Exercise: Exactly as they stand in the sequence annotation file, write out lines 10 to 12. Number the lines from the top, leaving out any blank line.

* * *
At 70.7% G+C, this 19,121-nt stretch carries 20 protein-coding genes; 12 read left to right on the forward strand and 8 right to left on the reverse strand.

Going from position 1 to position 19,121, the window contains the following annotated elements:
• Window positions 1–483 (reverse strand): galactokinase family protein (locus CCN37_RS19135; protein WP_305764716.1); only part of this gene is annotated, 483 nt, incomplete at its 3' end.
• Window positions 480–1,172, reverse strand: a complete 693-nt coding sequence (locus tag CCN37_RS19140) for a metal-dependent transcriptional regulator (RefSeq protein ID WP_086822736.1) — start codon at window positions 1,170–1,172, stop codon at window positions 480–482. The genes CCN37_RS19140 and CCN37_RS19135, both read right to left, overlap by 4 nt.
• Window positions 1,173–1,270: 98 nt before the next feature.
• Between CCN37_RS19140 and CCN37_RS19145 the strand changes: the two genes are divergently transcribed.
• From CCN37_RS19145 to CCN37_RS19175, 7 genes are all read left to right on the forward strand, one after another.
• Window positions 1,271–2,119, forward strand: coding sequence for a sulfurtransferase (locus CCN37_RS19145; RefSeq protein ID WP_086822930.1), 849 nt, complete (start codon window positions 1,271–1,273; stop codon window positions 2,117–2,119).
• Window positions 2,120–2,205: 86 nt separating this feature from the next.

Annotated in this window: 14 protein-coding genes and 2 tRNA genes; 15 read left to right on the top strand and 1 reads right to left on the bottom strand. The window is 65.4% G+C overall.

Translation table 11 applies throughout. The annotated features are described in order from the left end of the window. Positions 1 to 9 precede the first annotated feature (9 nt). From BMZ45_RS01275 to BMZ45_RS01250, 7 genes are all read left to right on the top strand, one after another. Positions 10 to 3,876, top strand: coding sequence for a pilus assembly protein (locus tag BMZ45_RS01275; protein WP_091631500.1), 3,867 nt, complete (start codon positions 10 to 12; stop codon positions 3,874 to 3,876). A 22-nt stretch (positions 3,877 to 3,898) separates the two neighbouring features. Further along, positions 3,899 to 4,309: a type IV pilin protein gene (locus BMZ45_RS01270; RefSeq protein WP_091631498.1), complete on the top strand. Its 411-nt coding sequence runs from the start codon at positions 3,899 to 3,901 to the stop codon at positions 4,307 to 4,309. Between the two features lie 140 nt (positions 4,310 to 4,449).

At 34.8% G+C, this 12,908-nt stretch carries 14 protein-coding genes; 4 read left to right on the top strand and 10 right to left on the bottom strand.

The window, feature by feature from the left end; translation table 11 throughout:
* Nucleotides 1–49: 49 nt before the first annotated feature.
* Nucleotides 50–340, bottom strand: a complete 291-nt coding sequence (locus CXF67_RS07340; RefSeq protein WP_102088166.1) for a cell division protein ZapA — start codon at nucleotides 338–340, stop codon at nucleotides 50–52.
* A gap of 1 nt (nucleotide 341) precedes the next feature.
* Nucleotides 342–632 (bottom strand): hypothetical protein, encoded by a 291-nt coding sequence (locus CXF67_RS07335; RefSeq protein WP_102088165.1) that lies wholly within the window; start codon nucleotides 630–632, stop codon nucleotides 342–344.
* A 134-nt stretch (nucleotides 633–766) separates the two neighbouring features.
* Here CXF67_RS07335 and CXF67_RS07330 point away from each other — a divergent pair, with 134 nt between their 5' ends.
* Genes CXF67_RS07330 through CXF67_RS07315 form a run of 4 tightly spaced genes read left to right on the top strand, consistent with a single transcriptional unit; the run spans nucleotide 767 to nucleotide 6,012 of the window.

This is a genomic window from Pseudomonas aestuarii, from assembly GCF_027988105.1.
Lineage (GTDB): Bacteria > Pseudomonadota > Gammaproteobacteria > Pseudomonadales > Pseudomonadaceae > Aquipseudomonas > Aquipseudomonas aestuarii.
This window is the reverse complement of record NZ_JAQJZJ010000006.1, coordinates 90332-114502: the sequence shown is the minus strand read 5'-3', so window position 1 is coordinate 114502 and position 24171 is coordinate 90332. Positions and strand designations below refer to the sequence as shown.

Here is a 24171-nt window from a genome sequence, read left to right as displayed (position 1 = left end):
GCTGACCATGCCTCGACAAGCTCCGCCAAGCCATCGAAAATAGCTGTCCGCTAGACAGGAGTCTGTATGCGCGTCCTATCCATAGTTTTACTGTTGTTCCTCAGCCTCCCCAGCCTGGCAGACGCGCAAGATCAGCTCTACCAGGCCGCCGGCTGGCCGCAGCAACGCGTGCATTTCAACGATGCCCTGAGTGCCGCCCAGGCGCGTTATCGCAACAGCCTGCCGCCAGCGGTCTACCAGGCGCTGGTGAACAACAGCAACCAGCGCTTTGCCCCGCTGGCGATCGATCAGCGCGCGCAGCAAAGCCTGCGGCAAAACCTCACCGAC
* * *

Annotated in this window: 14 protein-coding genes and 2 tRNA genes; 15 read left to right on the top strand and 1 reads right to left on the bottom strand. The window is 65.4% G+C overall.

Translation table 11 applies throughout. The annotated features are described in order from the left end of the window. Positions 1 to 9 precede the first annotated feature (9 nt). From BMZ45_RS01275 to BMZ45_RS01250, 7 genes are all read left to right on the top strand, one after another. Positions 10 to 3,876, top strand: coding sequence for a pilus assembly protein (locus tag BMZ45_RS01275; protein WP_091631500.1), 3,867 nt, complete (start codon positions 10 to 12; stop codon positions 3,874 to 3,876). A 22-nt stretch (positions 3,877 to 3,898) separates the two neighbouring features. Further along, positions 3,899 to 4,309: a type IV pilin protein gene (locus BMZ45_RS01270; RefSeq protein WP_091631498.1), complete on the top strand. Its 411-nt coding sequence runs from the start codon at positions 3,899 to 3,901 to the stop codon at positions 4,307 to 4,309. Between the two features lie 140 nt (positions 4,310 to 4,449).

At 34.8% G+C, this 12,908-nt stretch carries 14 protein-coding genes; 4 read left to right on the top strand and 10 right to left on the bottom strand.